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A smart spending plan helps you achieve your goals, both now and in the long run.

Going to college comes with a lot of firsts: For many, it’s the first time living away from your parents, the first time having choices about what to study, and the first time managing your own finances. To help you stay on top of your money you’ll need a plan, also known as a budget.

What a budget is and isn’t

The word “budget” might bring to mind strict, inflexible spending rules without any room for the fun stuff. But budgeting is really about anticipating and planning for your expenses, so you have funds earmarked for the things you care about, spend less on the things you don’t, can save for your short- and long-term goals, and never feel blindsided.

Your budget is also personal, and should reflect your values and priorities. For example, is it important to you to sample your city’s restaurant offerings, or do you prefer to save money for concert tickets? Are you satisfied with a bare-bones apartment, or do you crave a comfier home? Consider your own preferences and desires for both now and in the future.

How to budget as a college student

Once you’ve nailed down what your priorities are for your money, it’s time to get down to the details. Here’s our step-by-step guide and a budget sheet to help you through the process:

1. Make a list of all of your expenses, including necessities like food, housing, tuition, and gas, as well as discretionary items like dinners out and entertainment. Divide the list into three categories, and put each one in order of importance:

  • School expenses: This includes anything you’re responsible for that isn’t directly paid by your parents, financial aid, or student loans.
  • Personal expenses: Your streaming subscriptions and clothes would go on this list.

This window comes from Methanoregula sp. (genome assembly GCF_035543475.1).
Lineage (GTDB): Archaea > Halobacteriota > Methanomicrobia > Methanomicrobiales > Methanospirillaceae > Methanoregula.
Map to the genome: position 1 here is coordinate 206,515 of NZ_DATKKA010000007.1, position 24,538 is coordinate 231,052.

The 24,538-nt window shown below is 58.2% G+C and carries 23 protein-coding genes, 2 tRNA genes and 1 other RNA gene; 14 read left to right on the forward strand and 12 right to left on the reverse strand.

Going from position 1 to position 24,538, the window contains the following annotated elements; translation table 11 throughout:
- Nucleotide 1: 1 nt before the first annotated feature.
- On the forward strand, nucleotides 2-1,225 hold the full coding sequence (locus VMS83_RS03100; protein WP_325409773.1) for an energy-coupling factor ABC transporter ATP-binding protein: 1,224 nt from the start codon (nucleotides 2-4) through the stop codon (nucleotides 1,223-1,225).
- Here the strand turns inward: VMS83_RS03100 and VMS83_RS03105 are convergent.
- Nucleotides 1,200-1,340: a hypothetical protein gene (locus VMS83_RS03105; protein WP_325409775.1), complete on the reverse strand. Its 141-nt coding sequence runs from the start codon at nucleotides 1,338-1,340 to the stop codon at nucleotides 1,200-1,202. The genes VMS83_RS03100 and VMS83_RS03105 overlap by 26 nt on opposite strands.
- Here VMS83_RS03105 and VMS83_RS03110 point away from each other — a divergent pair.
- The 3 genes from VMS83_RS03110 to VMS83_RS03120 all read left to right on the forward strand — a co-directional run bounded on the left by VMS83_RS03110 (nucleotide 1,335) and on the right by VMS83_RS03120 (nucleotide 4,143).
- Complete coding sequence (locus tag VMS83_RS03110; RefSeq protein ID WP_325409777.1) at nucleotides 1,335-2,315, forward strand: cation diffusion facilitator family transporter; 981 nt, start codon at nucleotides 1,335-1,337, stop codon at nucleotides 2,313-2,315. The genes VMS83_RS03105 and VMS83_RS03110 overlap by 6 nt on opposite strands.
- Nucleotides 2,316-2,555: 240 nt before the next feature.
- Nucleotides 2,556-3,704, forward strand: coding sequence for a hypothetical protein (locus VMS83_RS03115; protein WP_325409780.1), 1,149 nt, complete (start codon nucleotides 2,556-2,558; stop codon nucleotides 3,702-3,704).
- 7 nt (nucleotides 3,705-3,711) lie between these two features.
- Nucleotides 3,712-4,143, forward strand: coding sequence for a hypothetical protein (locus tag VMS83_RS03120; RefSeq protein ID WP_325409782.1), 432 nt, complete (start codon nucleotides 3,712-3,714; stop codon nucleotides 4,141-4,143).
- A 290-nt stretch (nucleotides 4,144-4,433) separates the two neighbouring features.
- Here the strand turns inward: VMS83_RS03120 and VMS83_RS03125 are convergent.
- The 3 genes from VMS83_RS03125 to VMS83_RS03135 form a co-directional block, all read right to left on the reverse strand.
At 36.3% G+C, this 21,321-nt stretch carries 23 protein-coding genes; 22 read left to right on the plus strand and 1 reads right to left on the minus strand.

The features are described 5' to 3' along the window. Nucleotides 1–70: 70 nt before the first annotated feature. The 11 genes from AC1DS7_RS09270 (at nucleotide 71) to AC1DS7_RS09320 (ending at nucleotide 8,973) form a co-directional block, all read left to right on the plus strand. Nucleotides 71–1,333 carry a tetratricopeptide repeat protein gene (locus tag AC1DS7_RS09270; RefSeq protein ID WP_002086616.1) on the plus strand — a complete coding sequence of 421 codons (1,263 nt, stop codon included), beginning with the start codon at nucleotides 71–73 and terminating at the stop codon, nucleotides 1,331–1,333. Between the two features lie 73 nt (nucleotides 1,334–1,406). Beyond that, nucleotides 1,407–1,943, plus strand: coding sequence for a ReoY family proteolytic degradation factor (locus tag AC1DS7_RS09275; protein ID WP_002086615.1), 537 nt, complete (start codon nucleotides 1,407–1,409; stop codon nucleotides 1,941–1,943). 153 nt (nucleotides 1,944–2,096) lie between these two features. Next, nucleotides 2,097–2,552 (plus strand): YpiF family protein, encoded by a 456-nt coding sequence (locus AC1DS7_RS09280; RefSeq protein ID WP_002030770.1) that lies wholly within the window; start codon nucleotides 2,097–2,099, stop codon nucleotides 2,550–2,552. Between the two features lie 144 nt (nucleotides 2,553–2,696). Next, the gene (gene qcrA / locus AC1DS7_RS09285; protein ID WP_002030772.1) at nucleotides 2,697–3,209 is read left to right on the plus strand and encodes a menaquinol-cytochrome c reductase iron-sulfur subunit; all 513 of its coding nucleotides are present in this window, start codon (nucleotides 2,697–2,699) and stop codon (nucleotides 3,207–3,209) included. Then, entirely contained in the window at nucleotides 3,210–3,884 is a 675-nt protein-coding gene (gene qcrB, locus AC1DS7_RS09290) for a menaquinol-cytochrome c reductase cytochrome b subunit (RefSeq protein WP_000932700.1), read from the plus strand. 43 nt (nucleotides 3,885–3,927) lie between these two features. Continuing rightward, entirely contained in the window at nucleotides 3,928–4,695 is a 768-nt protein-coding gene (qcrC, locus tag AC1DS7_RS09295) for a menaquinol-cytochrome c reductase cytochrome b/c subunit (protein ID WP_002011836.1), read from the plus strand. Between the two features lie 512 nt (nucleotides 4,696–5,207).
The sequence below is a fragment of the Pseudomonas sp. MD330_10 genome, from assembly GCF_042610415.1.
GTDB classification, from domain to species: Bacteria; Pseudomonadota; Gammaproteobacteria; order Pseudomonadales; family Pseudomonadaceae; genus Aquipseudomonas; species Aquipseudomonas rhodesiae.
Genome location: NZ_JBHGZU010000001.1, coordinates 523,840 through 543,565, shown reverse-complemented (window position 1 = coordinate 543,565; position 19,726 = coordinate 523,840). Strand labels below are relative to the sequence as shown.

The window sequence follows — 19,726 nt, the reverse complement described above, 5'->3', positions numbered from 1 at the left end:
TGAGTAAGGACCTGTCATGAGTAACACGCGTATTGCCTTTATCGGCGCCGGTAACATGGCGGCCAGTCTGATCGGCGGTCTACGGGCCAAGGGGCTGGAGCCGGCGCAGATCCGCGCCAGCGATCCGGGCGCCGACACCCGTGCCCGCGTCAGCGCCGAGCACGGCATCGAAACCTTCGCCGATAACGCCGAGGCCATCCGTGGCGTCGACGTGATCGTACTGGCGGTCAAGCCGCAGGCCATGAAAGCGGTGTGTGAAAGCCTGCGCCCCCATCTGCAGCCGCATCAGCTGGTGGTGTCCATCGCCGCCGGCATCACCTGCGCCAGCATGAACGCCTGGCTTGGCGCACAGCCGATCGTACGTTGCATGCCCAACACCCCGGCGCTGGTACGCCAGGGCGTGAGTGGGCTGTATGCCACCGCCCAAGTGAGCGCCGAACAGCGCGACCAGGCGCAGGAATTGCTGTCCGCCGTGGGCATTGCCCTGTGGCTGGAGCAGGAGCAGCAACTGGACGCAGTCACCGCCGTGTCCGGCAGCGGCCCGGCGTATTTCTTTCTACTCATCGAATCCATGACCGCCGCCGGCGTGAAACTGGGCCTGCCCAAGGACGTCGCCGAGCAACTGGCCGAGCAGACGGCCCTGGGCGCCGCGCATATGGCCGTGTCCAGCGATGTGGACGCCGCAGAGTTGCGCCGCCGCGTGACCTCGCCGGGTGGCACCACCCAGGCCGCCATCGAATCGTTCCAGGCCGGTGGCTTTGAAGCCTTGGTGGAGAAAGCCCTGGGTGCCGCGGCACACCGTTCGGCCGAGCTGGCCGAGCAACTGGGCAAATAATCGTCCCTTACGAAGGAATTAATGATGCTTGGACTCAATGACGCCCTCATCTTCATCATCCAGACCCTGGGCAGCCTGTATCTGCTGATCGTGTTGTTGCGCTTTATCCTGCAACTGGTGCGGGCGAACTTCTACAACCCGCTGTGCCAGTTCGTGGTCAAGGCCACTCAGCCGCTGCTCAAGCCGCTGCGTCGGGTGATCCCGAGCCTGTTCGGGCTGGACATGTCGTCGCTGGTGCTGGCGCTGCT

• Infrequent expenses: Some of these are expected (plane tickets home for Thanksgiving), and some are unexpected, but still important to budget for (your computer breaking or car needing major repairs).

2. Then, make a list of your sources of income, their amounts after taxes have been taken out, and when in the month or year you can expect to get paid. You’ll also need to find out when funds from student loans and other financial aid will come in and how they’ll be disbursed. And if your family has saved money in a 529 Plan for your education, talk to them about how and when you’ll be able to access the money.

3. Create a budget where you take all of this into account and decide where each dollar should go. This will ensure that your spending is in line with your priorities.

Actually sticking to it

Creating a college budget is only half the battle. The other half is sticking with it. Here are a few smart strategies to help with that.

  1. Make sure your plan is realistic. For example, if you’ve decided that you’re going to eliminate takeout in order to save for a graduation trip, you need to rejigger your daily schedule to allow for shopping, cooking, and cleanup. Cutting that expense in half might be more doable than getting rid of it altogether.
  2. Automate your spending. For fixed recurring bills, like rent or insurance premiums, set up automatic payments and time them to occur after your paycheck gets direct-deposited. If the money spends very little time in your account, you won’t be tempted to spend it elsewhere.
  3. Put savings on autopilot, too. Whether you’re starting to save for retirement, want to build up an emergency fund, or anticipate a big purchase in your short-term future, setting automatic transfers from your checking account to a savings account can help you stay on track.

Adapt as you go

College is a time of personal growth and change, so it’s natural that your priorities might shift over time. Your budget can shift with it. If you realize that you don't have money for something you really want to do, look at your budget and figure out which items are holding you back. When you order your expenses by importance, you can quickly make the decision to cut the least important items from your spending, giving you the flexibility to pursue the things you want.


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